Sunday, January 18, 2004

Wednesday is Chinese New Year's Eve. We'll be moving from the Year of the Sheep to the Year of the Monkey. What could be better for this transition than a monkey made of wool? There are two free knitting patterns online that I can find:

  • Sirdar's ITV monkey
  • Marion's monkey

  • I also found a very sweet looking commercial monkey puppet here -- if you listen closely, you can hear it saying, "Put my face on one of Kerrie's finger puppers!"

    I think the Sheep-Monkey transition is also the perfect moment to make a sock monkey -- from wool socks, of course. Here are some instructions:
  • Sock monkey tutorial
  • How to make a sock monkey
  • Stella Marrs's sock monkey postcard (my friend Rose made the lovely monkey you see there!)

  • For something completely different, make some monkey origami:
  • Monkey origami instructions
  • Pictures of monkey origami (see no evil, hear no evil, speak no evil)

  • If you were born in 1932, 1944, 1956, 1968, or 1980, you're a Monkey. Apparently you're particularly compatible with Rats, like me and Maggi! Here are a few links to pages where you can learn a bit about the Chinese zodiac, Chinese New Year, and specifically the Year of the Monkey:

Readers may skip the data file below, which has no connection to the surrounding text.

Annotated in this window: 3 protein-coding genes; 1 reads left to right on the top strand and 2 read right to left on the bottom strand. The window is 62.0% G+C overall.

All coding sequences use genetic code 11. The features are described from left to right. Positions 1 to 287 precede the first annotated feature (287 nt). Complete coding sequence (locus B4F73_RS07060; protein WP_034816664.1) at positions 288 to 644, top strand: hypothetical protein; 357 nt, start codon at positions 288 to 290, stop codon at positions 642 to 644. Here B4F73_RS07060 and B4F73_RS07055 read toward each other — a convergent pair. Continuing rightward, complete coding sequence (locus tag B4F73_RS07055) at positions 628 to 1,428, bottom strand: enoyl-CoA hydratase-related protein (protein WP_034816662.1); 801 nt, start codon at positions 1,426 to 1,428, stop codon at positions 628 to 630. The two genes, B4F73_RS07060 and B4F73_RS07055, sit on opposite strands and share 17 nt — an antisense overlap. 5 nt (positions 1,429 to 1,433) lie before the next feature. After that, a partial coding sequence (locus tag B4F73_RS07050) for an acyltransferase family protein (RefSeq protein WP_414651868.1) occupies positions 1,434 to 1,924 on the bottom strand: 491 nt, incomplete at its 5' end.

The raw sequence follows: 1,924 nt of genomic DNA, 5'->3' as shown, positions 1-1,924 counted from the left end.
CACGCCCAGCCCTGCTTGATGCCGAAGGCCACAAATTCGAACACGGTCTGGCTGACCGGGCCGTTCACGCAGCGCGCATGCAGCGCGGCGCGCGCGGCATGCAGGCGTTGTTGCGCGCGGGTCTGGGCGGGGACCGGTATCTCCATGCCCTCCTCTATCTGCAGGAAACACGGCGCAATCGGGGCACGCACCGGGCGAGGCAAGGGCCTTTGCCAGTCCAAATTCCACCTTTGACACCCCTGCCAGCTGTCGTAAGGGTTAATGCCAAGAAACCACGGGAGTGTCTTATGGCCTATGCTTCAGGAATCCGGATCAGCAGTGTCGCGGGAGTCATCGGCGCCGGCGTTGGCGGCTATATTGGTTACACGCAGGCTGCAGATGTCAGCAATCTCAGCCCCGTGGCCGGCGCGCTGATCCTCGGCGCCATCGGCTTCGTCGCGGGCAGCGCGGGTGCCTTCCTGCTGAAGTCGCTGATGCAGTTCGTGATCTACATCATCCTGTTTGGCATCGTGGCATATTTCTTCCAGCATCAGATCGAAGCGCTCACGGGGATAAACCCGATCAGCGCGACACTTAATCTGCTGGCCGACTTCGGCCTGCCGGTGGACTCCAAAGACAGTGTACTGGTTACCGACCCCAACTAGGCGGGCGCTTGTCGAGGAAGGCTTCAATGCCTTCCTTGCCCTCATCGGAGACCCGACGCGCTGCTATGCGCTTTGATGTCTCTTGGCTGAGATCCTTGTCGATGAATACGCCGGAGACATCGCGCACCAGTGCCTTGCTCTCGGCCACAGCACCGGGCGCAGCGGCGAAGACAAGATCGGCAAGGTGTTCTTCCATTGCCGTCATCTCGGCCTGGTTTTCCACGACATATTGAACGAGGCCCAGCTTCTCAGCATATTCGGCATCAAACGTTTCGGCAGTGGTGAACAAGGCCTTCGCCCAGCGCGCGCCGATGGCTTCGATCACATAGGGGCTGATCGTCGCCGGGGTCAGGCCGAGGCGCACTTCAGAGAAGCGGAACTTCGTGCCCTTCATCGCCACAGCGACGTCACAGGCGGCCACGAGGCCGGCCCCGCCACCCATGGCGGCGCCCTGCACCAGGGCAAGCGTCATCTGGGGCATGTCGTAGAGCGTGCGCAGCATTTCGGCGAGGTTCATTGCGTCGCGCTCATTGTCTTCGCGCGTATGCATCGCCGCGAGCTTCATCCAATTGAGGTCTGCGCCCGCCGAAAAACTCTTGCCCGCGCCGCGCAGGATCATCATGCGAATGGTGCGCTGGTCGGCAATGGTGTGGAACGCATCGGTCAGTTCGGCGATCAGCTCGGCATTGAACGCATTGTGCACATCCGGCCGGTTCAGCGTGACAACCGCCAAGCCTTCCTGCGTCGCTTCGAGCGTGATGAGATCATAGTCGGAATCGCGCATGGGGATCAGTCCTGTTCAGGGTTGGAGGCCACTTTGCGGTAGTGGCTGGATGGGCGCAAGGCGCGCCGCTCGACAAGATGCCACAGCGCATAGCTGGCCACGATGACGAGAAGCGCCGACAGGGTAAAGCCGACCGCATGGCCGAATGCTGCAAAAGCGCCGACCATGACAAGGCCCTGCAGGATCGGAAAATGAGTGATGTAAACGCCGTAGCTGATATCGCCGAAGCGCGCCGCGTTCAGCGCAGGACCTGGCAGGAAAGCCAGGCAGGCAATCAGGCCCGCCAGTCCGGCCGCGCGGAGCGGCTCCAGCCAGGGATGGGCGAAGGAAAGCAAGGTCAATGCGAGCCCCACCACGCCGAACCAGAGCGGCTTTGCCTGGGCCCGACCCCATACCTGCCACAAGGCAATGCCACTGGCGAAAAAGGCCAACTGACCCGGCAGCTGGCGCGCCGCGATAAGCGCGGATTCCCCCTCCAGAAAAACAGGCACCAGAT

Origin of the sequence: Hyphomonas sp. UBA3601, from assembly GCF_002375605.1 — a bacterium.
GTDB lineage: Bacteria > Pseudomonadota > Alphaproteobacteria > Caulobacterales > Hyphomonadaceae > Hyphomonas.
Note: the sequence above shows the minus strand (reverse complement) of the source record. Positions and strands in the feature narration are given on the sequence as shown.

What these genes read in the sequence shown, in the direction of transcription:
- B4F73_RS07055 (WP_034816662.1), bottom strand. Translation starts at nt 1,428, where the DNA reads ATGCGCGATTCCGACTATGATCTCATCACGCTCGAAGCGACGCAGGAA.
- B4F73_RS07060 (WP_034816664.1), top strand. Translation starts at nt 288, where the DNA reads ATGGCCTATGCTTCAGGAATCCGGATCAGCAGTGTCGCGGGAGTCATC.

• Chinese New Year
  • Year of the Monkey
  • Chinese enter auspicious Year of the Monkey

  • We're not going away for the holiday (last year at this time, we were off to India!). I'll have Wednesday, Thursday, and Friday off, and I can't bloody wait. I think it's supposed to be chilly and miserable out, too. I plan to hang out with Billy and Bea and knit, watch movies, drink hot chocolate, read knitting blogs, and catch up on some sleep. Ahh. And I have a request: I'd love it if you leave a comment about your favourite Chinese film, author, artist, food, saying, city -- any anecdote having to do with Chinese culture. (Or ask me a question about Chinese/Taiwanese culture and I'll do my best.) Anything! Here, I'll start:

    I think the qipao (chee-pow) is the most elegant and flattering piece of clothing ever; I've been to Chinatowns in Vancouver, Montreal (it's just little), and San Francisco; stinky tofu is seriously one of the worst things I've ever smelled; I love the films of Zhang Yimou (e.g., Raise the Red Lantern); I recommend Jan Wong's books about China; and my favourite Chinese restaurant ever is On Lok on Hastings Street in Vancouver. But if I were to start eating meat again, the first thing I'd want to have is those shopping-mall food-fair sweet-and-sour pork balls! The first complete sentence I learned to say in Mandarin was "Mien li mien yo ro ma?" ("Is there any meat in these noodles?") And did you know that the Chinese equivalent of "wall-to-wall people" is "people mountain, people sea"? OK, now you go.

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